Agenda item

Shropshire, Telford & Wrekin CCGs Urgent & Emergency Care Improvements and Winter Preparedness


The Director of Planning, NHS Shropshire, Telford & Wrekin Clinical Commissioning Group reported that the NHS was currently experiencing unprecedented levels of demand and that It was anticipated that as winter approached pressures would continue. They outlined the work that was underway to develop the delivery of urgent and emergency care within the Borough and improvements made.


Following the update Members asked a number of questions:


The report noted a recruitment drive for 22,000 allied workers to provide same day capacity within primary care. How many of those are in post currently?


The Committee heard that the recruitment drive was underway and had been rolled out to additional areas across the County and that each practice will have the option to recruit or diversify. It was expected that full coverage would be available by the end of March 2022. The Director of Planning advised that they would be happy to provide further information to the Committee following the meeting.


Had the funding been allocated for the implementation of the Winter Plan and required recruitment drives?


The Director for Planning noted that this was a complex issue with many factors that needed to work in tandem. Prior to Covid the improvements put in place would have had a wider impact but Covid had changed the dynamic of gains made. To mitigate it had required future planning to remain ahead of the curve. Changes already made included bringing on extra beds, access to the rapid response team in more areas across the county and direct access to medical and surgical. The Director for Planning recognised the significant challenges presented by workforce and requested the Committees support in speaking to the public regarding accessing services in the correct way.


The report refers to exploring the suitability of Urgent Treatment Centre model locally. Was more being done to promote them within the Community?


The Urgent Treatment Centre's were important to assist in diverting urgent need patients away from A&E to prevent extended delays. There were a number of centres across the County and that 111 directed patients. It was noted that it was a constantly evolving picture under constant review dependent of funding and public behaviour.


How many additional beds were available and how were they funded?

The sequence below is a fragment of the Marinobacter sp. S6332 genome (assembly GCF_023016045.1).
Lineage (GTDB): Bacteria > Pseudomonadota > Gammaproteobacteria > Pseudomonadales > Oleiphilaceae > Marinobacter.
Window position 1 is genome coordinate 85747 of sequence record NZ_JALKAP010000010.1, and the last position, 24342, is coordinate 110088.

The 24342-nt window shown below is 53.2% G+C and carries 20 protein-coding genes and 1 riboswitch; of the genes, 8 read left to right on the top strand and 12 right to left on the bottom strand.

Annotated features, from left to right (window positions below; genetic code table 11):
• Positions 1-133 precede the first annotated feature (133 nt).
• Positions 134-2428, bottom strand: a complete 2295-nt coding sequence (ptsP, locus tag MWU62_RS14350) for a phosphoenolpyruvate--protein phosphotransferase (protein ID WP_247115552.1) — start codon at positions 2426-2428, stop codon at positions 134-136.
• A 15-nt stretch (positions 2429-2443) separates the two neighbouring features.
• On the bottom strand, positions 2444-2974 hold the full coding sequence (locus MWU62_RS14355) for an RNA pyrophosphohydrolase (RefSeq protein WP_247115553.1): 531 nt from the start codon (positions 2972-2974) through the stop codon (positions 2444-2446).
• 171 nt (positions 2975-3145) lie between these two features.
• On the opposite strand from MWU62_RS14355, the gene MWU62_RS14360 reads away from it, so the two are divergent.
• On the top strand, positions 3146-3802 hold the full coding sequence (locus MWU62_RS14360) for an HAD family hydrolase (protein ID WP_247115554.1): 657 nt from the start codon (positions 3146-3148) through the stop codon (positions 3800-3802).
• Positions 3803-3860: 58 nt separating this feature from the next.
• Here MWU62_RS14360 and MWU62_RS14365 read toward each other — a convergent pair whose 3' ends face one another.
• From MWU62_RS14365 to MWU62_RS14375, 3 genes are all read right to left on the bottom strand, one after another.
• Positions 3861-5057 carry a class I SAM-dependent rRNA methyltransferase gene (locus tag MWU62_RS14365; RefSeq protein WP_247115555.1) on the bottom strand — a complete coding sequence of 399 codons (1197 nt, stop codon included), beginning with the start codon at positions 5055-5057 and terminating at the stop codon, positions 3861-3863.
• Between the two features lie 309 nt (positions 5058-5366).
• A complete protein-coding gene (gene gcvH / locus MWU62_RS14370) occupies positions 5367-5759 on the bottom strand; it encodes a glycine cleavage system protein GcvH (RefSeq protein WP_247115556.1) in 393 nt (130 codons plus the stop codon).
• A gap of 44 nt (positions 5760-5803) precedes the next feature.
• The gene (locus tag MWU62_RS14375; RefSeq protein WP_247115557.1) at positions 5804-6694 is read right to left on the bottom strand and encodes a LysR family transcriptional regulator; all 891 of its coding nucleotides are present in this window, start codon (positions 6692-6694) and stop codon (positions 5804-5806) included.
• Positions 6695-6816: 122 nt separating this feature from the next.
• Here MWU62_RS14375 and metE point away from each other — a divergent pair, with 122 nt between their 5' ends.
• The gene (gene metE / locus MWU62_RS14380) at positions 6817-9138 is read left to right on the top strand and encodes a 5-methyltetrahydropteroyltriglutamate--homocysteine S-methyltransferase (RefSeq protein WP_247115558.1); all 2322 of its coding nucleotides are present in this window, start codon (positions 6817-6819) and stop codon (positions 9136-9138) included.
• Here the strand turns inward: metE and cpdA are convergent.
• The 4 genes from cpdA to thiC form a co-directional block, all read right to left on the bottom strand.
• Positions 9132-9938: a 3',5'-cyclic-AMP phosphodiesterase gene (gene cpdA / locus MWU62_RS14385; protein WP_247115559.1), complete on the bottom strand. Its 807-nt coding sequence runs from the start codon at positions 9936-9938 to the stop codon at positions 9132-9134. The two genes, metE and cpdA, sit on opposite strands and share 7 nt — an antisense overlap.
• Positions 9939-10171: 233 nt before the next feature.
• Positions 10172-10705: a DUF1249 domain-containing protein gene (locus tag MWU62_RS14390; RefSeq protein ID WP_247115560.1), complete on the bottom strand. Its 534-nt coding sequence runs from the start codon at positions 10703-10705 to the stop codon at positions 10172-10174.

The Local Authorities opened and funded additional beds so partnership working was required. As of the day of the meeting five additional community beds had become available and a further five were expected the following week.


In order to alleviate pressures on 111 & A&E had more funding been made available to primary care?


Across Shropshire, Telford & Wrekin they had invested in a number of schemes to improve primary care and how it was accessed. This had included an assessment of patients attending A&E unnecessarily and identifying which practices they belonged to and reasons behind this. They found that in some cases it had been due to difficulties with the Telephone systems which had resulted in investment to increase capacity in addition to closer working with the practices in question. Funding was also in place to support the discharge process. It was noted that whilst funding had been directed to build capacity within primary care this is just one area to consider. There was existing capacity with Urgent Treatment Centres but greater dialogue with the public was required to get the message across that only minimal A&E attendance is required. They also mentioned further plans to increase the capacity of 111.


The Director for Planning highlighted that a wider whole system approach was required as each area impacts another, citing improvements to discharge which resulted in funding domiciliary beds and other areas. 


With Winter Pressures well underway has the coordination of ambulance handovers between the SaTH and WMAS improved?


The Director for Planning noted that the work undertaken by HALO's, paramedics and West Midlands Ambulance Service has been invaluable.


The Executive Director of Nursing and Clinical Commissioning, West Midlands Ambulance Service advised Members that there had been a number of positive meetings but there was no quick fix. There had been no evidence of improvements as of the time of the meeting with many ambulances across Shropshire and Telford & Wrekin stationary outside Princess Royal & Royal Shrewsbury Hospitals. They noted that despite this they were still responding but were reliant on outside ambulances. They spoke about the introduction of a Community Rapid Intervention Service to improve the way category 3 incidents are dealt with and offset other pressures.


What were Members of the JHOSC able to do to support with ongoing system pressures?


Member's using their network and influence amongst the community to help communicate the best ways for the public to access the system.


Members thanked the Director of Planning and asked that they return to discuss the outcomes of the measures that had been outlined in the plan once data was available.


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